This is the second expanded English edition of Kant’s monumental work of philosophy that transformed Western thought – there is philosophy before this book and philosophy after this book.
The Critique of Pure Reason (German: Kritik der reinen Vernunft) by Immanuel Kant, first published in 1781, second edition 1787, is one of the most influential works in the history of philosophy. Also referred to as Kant’s “first critique,” it was followed in 1788 by the Critique of Practical Reason and in 1790 by the Critique of Judgment. In the preface to the first edition Kant explains what he means by a critique of pure reason: “I do not mean by this a critique of books and systems, but of the faculty of reason in general, in respect of all knowledge after which it may strive independently of all experience.”
Kant’s influence on Western thought has been profound. Over and above his influence on specific thinkers, Kant changed the framework within which philosophical inquiry has been carried out. He accomplished a paradigm shift: very little philosophy is now carried out in the style of pre-Kantian philosophy. This shift consists in several closely related innovations that have become axiomatic, in philosophy itself and in the social sciences and humanities generally:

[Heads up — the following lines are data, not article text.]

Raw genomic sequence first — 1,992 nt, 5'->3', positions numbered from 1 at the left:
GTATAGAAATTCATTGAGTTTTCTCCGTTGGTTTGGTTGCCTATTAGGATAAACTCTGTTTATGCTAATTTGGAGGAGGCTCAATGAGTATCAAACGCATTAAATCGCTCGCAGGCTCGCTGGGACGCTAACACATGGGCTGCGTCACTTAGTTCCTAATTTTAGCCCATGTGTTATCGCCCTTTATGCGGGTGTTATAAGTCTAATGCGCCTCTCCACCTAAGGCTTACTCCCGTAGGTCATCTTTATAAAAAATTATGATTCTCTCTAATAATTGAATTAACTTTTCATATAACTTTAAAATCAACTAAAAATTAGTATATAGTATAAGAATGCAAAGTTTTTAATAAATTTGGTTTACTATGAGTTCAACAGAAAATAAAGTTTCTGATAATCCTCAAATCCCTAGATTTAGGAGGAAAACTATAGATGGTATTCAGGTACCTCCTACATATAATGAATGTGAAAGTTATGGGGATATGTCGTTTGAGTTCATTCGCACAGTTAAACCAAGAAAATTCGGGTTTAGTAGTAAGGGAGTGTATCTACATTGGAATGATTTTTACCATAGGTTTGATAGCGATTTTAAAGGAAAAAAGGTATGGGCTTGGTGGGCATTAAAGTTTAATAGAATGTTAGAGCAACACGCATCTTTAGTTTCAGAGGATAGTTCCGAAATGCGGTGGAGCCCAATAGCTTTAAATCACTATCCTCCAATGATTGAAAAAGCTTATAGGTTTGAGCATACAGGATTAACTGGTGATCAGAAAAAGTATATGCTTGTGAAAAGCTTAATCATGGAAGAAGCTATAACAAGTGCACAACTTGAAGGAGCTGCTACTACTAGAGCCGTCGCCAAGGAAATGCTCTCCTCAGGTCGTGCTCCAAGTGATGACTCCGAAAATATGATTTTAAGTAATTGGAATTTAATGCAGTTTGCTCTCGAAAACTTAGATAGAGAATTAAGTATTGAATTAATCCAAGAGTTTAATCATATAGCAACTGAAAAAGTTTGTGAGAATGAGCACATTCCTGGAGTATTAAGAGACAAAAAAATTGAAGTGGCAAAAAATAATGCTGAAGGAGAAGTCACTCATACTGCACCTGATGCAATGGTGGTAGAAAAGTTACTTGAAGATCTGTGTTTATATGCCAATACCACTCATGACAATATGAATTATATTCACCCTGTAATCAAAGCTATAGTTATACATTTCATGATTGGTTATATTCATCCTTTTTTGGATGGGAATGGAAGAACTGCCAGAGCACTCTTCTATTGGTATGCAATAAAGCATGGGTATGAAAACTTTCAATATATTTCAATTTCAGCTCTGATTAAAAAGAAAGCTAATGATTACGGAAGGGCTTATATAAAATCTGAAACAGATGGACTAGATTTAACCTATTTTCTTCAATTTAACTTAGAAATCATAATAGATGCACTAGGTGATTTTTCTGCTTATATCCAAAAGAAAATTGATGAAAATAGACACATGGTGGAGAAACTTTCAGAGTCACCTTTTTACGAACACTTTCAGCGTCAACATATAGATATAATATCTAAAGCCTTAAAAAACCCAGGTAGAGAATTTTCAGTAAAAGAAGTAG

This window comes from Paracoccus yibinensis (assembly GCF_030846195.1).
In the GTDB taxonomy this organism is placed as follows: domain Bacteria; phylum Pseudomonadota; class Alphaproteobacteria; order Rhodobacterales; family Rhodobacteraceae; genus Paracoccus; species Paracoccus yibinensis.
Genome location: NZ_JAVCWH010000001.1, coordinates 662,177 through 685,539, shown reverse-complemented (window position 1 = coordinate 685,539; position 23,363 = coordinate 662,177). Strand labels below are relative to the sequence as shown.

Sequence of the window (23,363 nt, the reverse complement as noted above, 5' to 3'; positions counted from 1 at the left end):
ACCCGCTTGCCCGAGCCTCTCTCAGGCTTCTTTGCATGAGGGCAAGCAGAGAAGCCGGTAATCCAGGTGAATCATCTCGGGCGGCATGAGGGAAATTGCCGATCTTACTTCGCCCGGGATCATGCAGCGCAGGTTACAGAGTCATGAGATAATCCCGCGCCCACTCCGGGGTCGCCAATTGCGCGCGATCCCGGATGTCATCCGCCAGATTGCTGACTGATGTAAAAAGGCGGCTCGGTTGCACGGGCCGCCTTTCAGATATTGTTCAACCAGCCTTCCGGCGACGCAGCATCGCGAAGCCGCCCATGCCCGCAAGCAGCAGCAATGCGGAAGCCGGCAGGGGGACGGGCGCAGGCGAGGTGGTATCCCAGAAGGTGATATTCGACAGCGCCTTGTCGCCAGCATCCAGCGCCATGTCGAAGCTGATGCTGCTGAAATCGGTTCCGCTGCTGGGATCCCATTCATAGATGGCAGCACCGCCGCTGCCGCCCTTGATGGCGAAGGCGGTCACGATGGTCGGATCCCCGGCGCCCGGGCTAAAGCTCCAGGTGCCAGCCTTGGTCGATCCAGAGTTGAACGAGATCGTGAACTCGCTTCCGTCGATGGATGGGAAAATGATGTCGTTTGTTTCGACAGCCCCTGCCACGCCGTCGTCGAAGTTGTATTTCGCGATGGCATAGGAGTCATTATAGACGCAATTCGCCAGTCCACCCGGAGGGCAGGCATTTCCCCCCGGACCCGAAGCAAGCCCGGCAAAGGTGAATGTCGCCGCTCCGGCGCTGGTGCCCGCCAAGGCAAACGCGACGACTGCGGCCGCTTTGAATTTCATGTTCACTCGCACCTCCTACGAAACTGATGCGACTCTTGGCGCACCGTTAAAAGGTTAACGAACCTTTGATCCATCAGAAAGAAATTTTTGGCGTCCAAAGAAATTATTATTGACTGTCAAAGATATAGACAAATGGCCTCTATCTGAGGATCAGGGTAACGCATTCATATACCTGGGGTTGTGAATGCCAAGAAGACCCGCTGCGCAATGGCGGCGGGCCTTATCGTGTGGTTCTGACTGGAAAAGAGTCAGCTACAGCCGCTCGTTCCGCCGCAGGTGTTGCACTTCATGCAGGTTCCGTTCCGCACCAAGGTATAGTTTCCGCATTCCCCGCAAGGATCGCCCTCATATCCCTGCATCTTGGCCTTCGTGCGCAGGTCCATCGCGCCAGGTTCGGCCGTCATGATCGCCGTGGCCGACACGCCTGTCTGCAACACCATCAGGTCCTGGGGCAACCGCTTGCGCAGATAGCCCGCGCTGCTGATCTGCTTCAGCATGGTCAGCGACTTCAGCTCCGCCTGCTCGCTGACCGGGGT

Kant’s “Copernican revolution”, that placed the role of the human subject or knower at the center of inquiry into our knowledge, such that it is impossible to philosophize about things as they are independently of us or of how they are for us;
His invention of critical philosophy, that is of the notion of being able to discover and systematically explore possible inherent limits to our ability to know through philosophical reasoning
His creation of the concept of “conditions of possibility”, as in his notion of “the conditions of possible experience” – that is that things, knowledge, and forms of consciousness rest on prior conditions that make them possible, so that, to understand or to know them, we must first understand these conditions
His theory that objective experience is actively constituted or constructed by the functioning of the human mind
His notion of moral autonomy as central to humanity
His assertion of the principle that human beings should be treated as ends rather than as means
Some or all of these Kantian ideas can be seen in schools of thought as different from one another as German Idealism, Marxism, positivism, phenomenology, existentialism, critical theory, linguistic philosophy, structuralism, post-structuralism, and deconstructionism.